The fringing flux at the air gap 14 also extends outward from the sides of the gap 14 and thus affects the magnetization properties of the magnetic recording media that is outside of the normal recording track under the core 12. This flux fringing does not present a significant problem in single head recording or with relatively widely spaced heads in a multi-head assembly but becomes critical in multi-track recording systems in which the individual heads are closely spaced in an attempt to increase track density.
FIG. 2 illustrates an adjacent pair of prior art cores 12a and 12b and the flux interlinkage that generates crossfeed interference. The dipole flux generated in the core 12a by its coil (not shown) couples to the core 12b and the resultant recording flux in the core 12b that is transferred into the recording media under the core 12b becomes a composite of the desired recording flux 17 induced into core 12b by its own coil plus couple flux radiated from the adjacent core 12a.
Illustrated in FIG. 3 is a prior art multi-track recording assembly including a plurality of cores, such as the core 12 of FIG. 1, having thereon a coil 16 illustrated, for clarity, at the top of the cores 12. In an attempt to obtain high track density in the recording media 18 the cores 12 are closely spaced over their respective tracks T1, T2, etc., each separated by a spacing, s. Because of the lateral fringing described above, some flux lines will spread from their respective tracks, T, into the blank spaces, s. If the recording cores 12 are placed close together (i.e., the distance, s, becoming very small), the laterally fringing flux will partially record on the adjacent recording track to thereby produce cross-talk.
A partial solution to the problem of crossfeed and cross-talk interference is to insert a magnetic static shield 20 between adjacent recording heads 10. These shields 20 will not only block flux linkage between adjacent coils 16 and aid in reducing radiating crossfeed coupling, but also will tend to block much of the laterally fringed flux spreading from the sides of the air gap in each core 12 and which is above the top surface of the magnetic media 18. The shields 20 will not, however, block flux fringing that takes place within the volume of the magnetic media 18. Flux actually recorded within the track T1 may therefore spread through the magnetic media and through the very small spacing as to interfere and cause cross-talk into the adjacent recording track T2. Furthermore, to be effective, the shields 20 should have a width of at least 0.003 inches; this thickness therefore limits the maximum track density available to this prior art type of recording.
Referring now to FIG. 4, the recording head assembly of the present invention is illustrated with a plurality of recording heads, including a first recording head 22 and a second recording head 24, as well as a number of neutralization heads, including a first neutralization head 26 and a second neutralization head 28. The neutralization heads 26, 28 are positioned between the recording heads 22, 24 with neutralization head 26 being proximate the recording head 22 and neutralization head 28 being proximate the recording head 24. Head 22 is provided with a first coil 30; head 24 is provided with a second coil 32; head 26 is provided with a third coil 34; and head 28 is provided with a fourth coil 36. The air gaps of the heads are in alignment so that they can all simultaneously record on a moving magnetic media 38.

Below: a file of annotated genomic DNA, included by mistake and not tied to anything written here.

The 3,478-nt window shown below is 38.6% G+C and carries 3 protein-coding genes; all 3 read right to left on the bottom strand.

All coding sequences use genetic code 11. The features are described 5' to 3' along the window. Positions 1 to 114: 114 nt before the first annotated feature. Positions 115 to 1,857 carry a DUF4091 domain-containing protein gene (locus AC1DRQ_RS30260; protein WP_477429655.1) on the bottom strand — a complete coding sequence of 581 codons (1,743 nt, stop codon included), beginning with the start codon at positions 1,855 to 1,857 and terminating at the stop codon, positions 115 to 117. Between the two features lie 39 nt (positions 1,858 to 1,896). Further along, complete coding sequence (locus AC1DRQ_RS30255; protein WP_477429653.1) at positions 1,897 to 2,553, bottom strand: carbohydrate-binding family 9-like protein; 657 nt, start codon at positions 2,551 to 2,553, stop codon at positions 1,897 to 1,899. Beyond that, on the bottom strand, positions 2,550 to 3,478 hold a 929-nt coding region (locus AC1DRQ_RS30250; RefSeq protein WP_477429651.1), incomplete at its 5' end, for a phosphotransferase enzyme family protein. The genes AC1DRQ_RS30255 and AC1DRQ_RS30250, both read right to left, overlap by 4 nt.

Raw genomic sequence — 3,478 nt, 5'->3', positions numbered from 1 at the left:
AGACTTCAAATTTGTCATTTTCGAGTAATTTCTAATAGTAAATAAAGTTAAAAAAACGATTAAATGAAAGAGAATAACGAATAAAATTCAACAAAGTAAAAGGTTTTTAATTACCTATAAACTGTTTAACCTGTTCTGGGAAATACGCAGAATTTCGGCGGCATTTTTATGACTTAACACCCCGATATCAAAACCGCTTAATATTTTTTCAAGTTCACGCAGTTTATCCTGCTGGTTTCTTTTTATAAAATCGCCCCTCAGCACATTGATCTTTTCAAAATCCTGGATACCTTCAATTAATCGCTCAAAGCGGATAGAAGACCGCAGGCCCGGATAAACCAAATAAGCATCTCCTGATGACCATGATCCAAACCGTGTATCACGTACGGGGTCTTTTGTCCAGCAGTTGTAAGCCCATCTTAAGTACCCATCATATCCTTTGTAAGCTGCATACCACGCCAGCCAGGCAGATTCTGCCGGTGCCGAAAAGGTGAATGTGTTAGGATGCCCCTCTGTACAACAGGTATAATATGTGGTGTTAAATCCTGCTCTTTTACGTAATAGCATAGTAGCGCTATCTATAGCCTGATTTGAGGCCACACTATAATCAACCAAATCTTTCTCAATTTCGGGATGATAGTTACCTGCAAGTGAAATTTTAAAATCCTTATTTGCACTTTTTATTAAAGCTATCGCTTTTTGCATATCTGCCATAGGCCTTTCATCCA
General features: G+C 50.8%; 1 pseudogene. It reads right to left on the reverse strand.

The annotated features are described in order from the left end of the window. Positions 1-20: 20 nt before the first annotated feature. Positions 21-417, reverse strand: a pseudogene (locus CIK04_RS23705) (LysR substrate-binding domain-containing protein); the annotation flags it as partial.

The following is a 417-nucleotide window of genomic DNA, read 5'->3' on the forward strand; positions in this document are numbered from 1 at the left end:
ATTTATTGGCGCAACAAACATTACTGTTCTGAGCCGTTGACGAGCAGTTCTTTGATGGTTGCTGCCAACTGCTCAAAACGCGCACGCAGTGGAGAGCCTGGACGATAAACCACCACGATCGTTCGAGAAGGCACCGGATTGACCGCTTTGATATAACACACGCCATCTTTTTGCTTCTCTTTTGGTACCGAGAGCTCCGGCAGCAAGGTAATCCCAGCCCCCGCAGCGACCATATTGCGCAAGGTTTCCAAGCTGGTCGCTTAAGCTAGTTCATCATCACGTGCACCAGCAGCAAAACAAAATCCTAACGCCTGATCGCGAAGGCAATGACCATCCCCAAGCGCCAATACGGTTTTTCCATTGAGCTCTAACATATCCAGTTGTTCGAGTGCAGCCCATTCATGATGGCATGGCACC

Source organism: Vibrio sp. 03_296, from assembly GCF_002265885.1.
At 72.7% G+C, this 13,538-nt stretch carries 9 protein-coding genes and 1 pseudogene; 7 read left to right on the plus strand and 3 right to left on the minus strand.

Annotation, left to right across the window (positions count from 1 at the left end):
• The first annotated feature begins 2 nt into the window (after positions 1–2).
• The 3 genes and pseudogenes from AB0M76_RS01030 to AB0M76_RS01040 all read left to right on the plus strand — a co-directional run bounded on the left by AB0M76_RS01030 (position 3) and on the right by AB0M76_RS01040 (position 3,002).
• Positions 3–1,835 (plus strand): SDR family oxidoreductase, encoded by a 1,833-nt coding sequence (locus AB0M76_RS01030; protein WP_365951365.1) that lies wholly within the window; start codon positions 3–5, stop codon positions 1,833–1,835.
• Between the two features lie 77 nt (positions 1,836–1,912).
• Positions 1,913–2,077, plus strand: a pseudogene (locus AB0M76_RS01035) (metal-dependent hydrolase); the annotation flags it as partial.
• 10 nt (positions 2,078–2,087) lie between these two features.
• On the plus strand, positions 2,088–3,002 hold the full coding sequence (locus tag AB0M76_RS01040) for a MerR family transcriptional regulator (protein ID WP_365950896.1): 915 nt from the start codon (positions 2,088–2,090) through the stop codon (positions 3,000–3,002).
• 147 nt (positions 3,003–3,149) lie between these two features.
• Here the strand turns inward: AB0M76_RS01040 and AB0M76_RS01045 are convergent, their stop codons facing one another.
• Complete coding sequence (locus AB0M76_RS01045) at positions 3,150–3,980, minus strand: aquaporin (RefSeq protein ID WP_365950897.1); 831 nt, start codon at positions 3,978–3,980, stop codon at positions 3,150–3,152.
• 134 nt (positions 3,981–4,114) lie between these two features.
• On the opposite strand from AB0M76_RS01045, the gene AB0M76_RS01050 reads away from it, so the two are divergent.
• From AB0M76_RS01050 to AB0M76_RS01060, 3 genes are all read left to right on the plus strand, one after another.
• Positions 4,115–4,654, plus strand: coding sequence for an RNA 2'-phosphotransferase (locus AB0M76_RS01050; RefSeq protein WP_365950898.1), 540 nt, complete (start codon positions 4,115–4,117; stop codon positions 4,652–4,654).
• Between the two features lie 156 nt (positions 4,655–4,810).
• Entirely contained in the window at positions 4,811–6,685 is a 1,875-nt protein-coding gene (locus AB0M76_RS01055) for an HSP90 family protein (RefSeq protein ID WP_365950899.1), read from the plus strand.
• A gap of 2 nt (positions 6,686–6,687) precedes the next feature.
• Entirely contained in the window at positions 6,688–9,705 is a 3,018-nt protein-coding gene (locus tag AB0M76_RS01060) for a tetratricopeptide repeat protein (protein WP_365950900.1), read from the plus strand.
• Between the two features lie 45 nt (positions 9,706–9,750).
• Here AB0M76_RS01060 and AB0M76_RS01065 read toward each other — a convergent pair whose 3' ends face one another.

The simplified pictorial elevation view of FIG. 5 illustrates how the coils of adjacent recording-head/neutralization-head pairs are coupled together. It will be noted that coil 34 on the first neutralization head 26 is wound around its core in opposition to that on the coil 30 of the first recording head 22. Since the two coils are connected in series, a current flowing through the windings of the coils will produce, in the neutralization head 26, a magnetic flux opposite in polarity to that in the recording head 22. Referring again to FIG. 4, the coil of recording head 24 is likewise coupled to neutralization head 28, and is also coupled to the opposingly wound coil 40 of yet a third neutralization head 42. This pattern is repeated across the entire recording head assembly.
The theory of operation of this invention will be discussed with reference to the bottom plan view of FIG. 6 and the enlarged simplified view of FIG. 7. With specific reference to recording head 22 and neutralization head 26, it can be seen that the flux lines at their respective gaps are oppositely polarized with respect to one another. In FIG. 7, the magnetic polarization at the gap of the recording head 22 shows lines of flux from the north to the south pole faces. Since at any instant of time the lines of flux developed at the air gap of recording head 22 are opposed by the lines of flux developed at the air of neutralization head 26, the combined magnetic field must have points of neutralization where the two individual fields are of equal intensity but opposite polarity. The neutralization head 26 is carefully designed so that its fringing flux effectively neutralizes the unwanted lateral fringing flux of the recording head 22, but does not neutralize that portion of the recording head's fringing flux that records within the proper recording track. This may be accomplished by varying the number of turns on the neutralization head compared to the recording head 22.
The neutralization head 26 need not create a magnetic field as strong as that of the recording head 22 to effectively neutralize the lateral fringing flux. It has been found that the width of a neutralization head need only be 1/10 to 1/4 the width of a recording head to neutralize both cross-talk interference resulting from flux spread within the recording media, and crossfeed interference resulting from dipole radiation coupling of adjacent recording heads.
FIG. 8 illustrates an alternate embodiment having a plurality of recording heads 44, and a plurality of pairs of neutralization heads 46, each pair being separated by a static shield 48. The static shield 48 includes a lamina of highly magnetizable material to block magnetic field effects. The static shield might further include one or more laminas of a highly conductive material to block electrostatic field effects.
The use of a static sheild 48 adds thickness to the assembly and thus reduces the track density. However, the static shield might be included in some recording head assemblies when it is important to maximize isolation between adjacent recording heads to minimize cross-talk and inductive linkage effects.